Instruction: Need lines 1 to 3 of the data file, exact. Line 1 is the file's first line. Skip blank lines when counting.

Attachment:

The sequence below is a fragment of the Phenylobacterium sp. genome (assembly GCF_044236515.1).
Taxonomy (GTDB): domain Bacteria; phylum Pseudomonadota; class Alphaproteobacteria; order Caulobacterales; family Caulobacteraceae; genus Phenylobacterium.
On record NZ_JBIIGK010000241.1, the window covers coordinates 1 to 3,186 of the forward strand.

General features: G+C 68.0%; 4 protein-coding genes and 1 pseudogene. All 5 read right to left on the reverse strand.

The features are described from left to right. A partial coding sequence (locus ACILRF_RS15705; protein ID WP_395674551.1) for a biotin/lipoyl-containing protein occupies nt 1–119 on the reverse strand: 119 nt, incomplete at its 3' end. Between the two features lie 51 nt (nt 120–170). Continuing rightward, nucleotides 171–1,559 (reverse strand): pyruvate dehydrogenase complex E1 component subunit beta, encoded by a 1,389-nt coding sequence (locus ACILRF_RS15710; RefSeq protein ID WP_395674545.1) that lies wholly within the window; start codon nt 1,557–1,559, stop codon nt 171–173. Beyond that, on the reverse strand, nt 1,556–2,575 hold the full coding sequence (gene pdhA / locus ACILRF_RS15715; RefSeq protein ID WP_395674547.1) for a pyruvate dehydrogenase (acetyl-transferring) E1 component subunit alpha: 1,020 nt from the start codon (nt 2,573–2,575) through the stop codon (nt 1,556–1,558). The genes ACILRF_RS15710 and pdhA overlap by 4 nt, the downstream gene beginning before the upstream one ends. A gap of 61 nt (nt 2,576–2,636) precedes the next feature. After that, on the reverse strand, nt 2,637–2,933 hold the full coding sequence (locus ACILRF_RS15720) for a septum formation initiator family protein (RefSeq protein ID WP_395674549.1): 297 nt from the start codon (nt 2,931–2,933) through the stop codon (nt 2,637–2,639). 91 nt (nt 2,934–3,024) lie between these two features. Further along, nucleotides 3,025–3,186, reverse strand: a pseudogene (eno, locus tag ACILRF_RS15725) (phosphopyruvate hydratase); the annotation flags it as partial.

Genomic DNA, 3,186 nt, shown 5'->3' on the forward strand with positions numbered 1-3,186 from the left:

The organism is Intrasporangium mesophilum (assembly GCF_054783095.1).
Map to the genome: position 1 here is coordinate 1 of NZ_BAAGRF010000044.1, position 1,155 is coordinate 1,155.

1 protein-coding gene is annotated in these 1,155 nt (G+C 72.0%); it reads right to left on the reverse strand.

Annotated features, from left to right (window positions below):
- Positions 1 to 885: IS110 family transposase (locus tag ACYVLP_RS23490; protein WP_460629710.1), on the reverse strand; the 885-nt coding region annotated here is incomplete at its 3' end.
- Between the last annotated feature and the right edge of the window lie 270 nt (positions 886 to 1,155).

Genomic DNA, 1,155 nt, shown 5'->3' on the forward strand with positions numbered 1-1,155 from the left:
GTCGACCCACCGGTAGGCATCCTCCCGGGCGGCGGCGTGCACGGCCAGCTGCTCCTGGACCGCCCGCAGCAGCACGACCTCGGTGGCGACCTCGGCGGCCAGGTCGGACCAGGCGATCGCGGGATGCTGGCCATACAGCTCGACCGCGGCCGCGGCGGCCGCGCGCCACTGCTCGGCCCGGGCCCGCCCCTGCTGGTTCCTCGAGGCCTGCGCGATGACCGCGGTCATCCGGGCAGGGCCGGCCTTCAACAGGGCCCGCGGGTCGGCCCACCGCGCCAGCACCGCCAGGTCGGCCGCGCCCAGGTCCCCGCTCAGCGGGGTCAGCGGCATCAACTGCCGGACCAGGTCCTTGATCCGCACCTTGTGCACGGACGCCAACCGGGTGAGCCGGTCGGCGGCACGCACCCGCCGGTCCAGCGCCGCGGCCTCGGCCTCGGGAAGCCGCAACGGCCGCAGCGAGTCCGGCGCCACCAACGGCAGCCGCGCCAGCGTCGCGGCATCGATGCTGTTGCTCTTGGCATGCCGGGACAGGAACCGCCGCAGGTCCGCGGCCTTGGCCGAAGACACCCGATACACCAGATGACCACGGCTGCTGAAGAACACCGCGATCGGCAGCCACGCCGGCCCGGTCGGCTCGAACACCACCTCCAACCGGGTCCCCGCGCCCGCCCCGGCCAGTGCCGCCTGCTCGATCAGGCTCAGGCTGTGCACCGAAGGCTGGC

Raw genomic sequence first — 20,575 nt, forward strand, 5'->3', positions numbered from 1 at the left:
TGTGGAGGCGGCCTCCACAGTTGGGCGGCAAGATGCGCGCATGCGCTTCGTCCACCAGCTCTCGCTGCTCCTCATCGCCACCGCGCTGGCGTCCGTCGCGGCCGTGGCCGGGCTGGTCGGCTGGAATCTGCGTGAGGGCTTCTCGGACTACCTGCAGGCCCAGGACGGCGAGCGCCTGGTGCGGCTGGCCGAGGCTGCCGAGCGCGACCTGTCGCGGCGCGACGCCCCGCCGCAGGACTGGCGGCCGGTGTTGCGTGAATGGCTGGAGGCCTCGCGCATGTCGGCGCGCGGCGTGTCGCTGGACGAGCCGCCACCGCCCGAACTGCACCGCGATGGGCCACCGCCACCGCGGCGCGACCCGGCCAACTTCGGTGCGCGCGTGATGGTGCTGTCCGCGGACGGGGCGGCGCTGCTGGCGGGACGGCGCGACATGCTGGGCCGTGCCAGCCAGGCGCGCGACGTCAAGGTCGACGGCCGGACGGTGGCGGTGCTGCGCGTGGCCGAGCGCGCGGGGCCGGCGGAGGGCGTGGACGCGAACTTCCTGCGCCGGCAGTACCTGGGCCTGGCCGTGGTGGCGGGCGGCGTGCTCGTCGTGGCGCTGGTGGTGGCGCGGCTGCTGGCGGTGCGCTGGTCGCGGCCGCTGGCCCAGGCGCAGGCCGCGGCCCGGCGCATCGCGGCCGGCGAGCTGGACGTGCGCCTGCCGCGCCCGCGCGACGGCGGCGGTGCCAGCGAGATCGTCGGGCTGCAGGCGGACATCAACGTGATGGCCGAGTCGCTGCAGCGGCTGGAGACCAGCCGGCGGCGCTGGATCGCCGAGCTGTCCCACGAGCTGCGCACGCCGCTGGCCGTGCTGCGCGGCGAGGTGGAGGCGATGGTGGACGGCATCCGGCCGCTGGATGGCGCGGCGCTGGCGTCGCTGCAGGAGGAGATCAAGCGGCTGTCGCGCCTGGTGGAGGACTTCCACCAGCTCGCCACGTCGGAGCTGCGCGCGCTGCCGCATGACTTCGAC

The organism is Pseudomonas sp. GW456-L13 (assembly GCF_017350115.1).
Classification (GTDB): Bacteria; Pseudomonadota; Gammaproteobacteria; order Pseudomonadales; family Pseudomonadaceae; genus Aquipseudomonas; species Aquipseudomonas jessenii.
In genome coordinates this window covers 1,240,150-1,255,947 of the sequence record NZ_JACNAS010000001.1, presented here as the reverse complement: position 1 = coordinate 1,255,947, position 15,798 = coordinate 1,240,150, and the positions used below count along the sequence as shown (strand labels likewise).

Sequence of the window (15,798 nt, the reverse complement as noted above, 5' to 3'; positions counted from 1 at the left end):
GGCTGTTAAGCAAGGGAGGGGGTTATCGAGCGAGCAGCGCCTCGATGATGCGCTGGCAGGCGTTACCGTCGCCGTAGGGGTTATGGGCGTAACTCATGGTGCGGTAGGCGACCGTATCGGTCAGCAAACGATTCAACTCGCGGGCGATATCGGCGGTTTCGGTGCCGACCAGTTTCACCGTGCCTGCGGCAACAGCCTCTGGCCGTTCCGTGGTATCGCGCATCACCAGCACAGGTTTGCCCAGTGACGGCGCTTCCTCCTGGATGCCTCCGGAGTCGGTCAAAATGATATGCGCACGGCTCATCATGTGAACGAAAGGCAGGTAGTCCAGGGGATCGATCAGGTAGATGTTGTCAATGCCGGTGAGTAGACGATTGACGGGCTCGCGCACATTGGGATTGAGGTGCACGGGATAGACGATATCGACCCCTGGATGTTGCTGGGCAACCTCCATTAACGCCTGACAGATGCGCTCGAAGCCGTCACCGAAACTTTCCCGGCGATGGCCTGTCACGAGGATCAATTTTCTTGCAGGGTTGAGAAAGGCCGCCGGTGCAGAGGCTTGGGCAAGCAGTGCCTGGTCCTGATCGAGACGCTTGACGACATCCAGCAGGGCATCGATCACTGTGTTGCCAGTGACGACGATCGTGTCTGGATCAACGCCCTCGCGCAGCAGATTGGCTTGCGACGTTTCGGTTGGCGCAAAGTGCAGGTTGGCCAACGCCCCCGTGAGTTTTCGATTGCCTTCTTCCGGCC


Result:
The sequence below is a fragment of the Phenylobacterium sp. genome (assembly GCF_044236515.1).
Taxonomy (GTDB): domain Bacteria; phylum Pseudomonadota; class Alphaproteobacteria; order Caulobacterales; family Caulobacteraceae; genus Phenylobacterium.
On record NZ_JBIIGK010000241.1, the window covers coordinates 1 to 3,186 of the forward strand.